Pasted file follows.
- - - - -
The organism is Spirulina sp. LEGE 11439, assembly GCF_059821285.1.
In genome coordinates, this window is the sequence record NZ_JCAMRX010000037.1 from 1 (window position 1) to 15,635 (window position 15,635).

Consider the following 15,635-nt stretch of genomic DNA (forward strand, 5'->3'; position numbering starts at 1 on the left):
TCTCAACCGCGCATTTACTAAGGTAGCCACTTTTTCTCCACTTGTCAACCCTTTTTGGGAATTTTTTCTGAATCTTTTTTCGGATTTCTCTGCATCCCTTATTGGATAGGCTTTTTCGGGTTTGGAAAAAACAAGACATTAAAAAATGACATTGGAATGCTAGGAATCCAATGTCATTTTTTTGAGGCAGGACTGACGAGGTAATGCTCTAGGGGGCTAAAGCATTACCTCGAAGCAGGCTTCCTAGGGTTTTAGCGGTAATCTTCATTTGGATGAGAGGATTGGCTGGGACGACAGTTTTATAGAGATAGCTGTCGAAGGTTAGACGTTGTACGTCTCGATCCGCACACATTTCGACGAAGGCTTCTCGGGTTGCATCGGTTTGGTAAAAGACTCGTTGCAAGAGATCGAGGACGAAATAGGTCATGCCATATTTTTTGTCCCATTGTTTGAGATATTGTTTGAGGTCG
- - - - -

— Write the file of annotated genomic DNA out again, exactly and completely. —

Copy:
The organism is Spirulina sp. LEGE 11439, assembly GCF_059821285.1.
In genome coordinates, this window is the sequence record NZ_JCAMRX010000037.1 from 1 (window position 1) to 15,635 (window position 15,635).

Consider the following 15,635-nt stretch of genomic DNA (forward strand, 5'->3'; position numbering starts at 1 on the left):
TCTCAACCGCGCATTTACTAAGGTAGCCACTTTTTCTCCACTTGTCAACCCTTTTTGGGAATTTTTTCTGAATCTTTTTTCGGATTTCTCTGCATCCCTTATTGGATAGGCTTTTTCGGGTTTGGAAAAAACAAGACATTAAAAAATGACATTGGAATGCTAGGAATCCAATGTCATTTTTTTGAGGCAGGACTGACGAGGTAATGCTCTAGGGGGCTAAAGCATTACCTCGAAGCAGGCTTCCTAGGGTTTTAGCGGTAATCTTCATTTGGATGAGAGGATTGGCTGGGACGACAGTTTTATAGAGATAGCTGTCGAAGGTTAGACGTTGTACGTCTCGATCCGCACACATTTCGACGAAGGCTTCTCGGGTTGCATCGGTTTGGTAAAAGACTCGTTGCAAGAGATCGAGGACGAAATAGGTCATGCCATATTTTTTGTCCCATTGTTTGAGATATTGTTTGAGGTCG